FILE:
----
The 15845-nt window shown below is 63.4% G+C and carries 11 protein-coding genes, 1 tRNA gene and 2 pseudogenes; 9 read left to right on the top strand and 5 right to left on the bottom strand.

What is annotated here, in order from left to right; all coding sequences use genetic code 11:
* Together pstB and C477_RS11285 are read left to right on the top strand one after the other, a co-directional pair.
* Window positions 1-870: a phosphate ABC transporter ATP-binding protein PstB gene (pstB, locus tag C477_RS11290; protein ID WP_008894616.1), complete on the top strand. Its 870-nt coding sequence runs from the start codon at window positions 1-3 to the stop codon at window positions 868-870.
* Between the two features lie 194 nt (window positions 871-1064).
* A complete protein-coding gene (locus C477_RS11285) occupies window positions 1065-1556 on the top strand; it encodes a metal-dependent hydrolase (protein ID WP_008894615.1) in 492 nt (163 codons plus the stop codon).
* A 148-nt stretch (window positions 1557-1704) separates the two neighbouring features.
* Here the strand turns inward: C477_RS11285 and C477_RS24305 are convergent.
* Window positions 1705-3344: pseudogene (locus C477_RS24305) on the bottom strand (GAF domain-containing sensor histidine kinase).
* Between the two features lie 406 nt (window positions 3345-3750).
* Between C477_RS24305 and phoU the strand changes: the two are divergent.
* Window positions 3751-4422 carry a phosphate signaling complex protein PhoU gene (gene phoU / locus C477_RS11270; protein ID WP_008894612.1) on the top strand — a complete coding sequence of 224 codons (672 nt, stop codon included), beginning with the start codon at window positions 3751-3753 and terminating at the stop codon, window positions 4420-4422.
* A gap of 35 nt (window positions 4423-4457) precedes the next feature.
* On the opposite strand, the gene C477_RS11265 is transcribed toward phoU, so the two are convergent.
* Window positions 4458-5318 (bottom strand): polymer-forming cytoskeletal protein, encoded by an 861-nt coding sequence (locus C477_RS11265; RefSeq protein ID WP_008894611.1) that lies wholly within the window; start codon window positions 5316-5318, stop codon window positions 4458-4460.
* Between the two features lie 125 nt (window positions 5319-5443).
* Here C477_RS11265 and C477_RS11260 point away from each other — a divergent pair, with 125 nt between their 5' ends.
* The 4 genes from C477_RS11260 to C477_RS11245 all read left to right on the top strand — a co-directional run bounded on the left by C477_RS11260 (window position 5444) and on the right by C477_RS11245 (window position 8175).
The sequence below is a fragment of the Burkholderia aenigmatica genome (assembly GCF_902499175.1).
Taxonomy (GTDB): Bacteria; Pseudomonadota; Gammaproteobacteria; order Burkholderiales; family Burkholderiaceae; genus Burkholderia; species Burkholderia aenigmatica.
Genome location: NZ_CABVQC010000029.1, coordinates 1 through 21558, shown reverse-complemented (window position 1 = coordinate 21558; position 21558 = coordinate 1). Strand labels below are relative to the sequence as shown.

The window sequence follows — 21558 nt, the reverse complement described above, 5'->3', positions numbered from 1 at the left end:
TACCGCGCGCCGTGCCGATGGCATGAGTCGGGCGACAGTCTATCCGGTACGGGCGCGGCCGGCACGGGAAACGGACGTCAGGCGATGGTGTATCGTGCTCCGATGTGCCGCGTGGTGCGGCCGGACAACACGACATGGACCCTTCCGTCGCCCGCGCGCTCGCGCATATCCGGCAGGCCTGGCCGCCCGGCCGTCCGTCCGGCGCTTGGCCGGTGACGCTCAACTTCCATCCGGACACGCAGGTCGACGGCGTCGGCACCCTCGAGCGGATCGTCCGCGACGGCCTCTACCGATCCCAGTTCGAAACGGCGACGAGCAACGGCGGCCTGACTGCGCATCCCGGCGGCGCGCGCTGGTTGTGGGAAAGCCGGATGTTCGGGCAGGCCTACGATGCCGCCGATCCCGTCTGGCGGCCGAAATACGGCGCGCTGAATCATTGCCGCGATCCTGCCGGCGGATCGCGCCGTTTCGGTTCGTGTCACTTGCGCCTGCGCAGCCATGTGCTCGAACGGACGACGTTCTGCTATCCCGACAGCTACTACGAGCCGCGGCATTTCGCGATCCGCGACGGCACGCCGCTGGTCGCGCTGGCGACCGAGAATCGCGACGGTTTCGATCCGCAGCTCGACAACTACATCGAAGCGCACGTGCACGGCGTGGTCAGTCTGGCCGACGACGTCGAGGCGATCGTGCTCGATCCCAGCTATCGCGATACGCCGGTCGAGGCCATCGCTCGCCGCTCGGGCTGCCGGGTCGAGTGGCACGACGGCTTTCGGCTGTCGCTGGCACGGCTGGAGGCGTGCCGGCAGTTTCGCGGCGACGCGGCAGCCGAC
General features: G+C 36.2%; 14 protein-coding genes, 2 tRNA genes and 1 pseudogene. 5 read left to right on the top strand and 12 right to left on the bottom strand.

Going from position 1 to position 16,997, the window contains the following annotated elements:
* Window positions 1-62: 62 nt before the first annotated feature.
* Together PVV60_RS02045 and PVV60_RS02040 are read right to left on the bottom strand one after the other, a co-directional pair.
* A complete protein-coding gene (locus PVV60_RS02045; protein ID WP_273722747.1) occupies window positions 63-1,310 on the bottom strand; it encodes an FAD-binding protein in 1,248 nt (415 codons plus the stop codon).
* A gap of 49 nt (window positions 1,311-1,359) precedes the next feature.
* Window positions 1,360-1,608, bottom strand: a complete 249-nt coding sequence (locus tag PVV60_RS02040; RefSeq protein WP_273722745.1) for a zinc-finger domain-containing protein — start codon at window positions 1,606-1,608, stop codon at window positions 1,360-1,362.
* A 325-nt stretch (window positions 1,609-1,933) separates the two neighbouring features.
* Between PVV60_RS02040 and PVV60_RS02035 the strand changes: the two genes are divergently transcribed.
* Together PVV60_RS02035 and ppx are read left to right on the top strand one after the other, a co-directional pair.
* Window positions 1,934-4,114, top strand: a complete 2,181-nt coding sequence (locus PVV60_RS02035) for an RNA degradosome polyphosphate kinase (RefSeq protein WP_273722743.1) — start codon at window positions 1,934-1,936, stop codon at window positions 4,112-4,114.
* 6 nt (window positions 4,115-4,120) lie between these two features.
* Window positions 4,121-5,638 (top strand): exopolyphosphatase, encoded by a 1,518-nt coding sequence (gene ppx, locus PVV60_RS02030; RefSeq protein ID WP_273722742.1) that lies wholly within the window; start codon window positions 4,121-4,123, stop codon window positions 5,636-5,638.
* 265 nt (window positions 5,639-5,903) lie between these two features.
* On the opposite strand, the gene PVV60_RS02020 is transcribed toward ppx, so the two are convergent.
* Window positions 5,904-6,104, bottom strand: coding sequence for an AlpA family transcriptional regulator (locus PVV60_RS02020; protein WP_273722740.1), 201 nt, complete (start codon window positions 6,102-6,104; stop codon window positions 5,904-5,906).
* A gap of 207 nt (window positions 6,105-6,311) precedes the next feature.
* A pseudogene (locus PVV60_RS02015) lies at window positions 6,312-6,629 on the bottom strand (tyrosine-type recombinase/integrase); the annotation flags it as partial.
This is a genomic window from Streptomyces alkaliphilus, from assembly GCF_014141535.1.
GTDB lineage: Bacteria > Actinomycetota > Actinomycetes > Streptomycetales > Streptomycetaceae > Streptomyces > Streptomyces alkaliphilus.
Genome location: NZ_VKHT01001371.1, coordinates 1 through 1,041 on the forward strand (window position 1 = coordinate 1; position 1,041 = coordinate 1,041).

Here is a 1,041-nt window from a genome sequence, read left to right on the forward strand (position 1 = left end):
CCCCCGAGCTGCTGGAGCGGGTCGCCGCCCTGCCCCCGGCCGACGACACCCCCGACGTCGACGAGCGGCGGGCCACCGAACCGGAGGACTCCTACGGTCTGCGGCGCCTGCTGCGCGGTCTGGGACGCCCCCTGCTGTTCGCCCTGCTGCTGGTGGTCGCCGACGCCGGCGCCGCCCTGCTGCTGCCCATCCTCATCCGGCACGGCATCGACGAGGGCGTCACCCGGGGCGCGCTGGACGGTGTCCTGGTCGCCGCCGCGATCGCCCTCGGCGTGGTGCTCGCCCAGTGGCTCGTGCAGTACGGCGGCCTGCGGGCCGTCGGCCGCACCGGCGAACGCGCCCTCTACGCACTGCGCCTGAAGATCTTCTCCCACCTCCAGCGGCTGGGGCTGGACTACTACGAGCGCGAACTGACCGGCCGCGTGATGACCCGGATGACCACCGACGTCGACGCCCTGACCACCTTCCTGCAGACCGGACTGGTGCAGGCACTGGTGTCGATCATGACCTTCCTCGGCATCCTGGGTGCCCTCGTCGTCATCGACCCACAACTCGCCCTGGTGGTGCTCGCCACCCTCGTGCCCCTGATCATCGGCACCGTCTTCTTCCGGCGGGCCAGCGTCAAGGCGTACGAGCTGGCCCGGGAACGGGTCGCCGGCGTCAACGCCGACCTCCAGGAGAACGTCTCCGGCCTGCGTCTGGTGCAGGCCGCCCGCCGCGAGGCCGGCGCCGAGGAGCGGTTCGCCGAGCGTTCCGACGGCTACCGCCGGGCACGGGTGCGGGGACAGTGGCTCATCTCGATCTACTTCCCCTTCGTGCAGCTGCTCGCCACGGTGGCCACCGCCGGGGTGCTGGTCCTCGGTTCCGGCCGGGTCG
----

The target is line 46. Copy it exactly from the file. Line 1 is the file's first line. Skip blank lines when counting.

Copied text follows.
CCCCCGAGCTGCTGGAGCGGGTCGCCGCCCTGCCCCCGGCCGACGACACCCCCGACGTCGACGAGCGGCGGGCCACCGAACCGGAGGACTCCTACGGTCTGCGGCGCCTGCTGCGCGGTCTGGGACGCCCCCTGCTGTTCGCCCTGCTGCTGGTGGTCGCCGACGCCGGCGCCGCCCTGCTGCTGCCCATCCTCATCCGGCACGGCATCGACGAGGGCGTCACCCGGGGCGCGCTGGACGGTGTCCTGGTCGCCGCCGCGATCGCCCTCGGCGTGGTGCTCGCCCAGTGGCTCGTGCAGTACGGCGGCCTGCGGGCCGTCGGCCGCACCGGCGAACGCGCCCTCTACGCACTGCGCCTGAAGATCTTCTCCCACCTCCAGCGGCTGGGGCTGGACTACTACGAGCGCGAACTGACCGGCCGCGTGATGACCCGGATGACCACCGACGTCGACGCCCTGACCACCTTCCTGCAGACCGGACTGGTGCAGGCACTGGTGTCGATCATGACCTTCCTCGGCATCCTGGGTGCCCTCGTCGTCATCGACCCACAACTCGCCCTGGTGGTGCTCGCCACCCTCGTGCCCCTGATCATCGGCACCGTCTTCTTCCGGCGGGCCAGCGTCAAGGCGTACGAGCTGGCCCGGGAACGGGTCGCCGGCGTCAACGCCGACCTCCAGGAGAACGTCTCCGGCCTGCGTCTGGTGCAGGCCGCCCGCCGCGAGGCCGGCGCCGAGGAGCGGTTCGCCGAGCGTTCCGACGGCTACCGCCGGGCACGGGTGCGGGGACAGTGGCTCATCTCGATCTACTTCCCCTTCGTGCAGCTGCTCGCCACGGTGGCCACCGCCGGGGTGCTGGTCCTCGGTTCCGGCCGGGTCG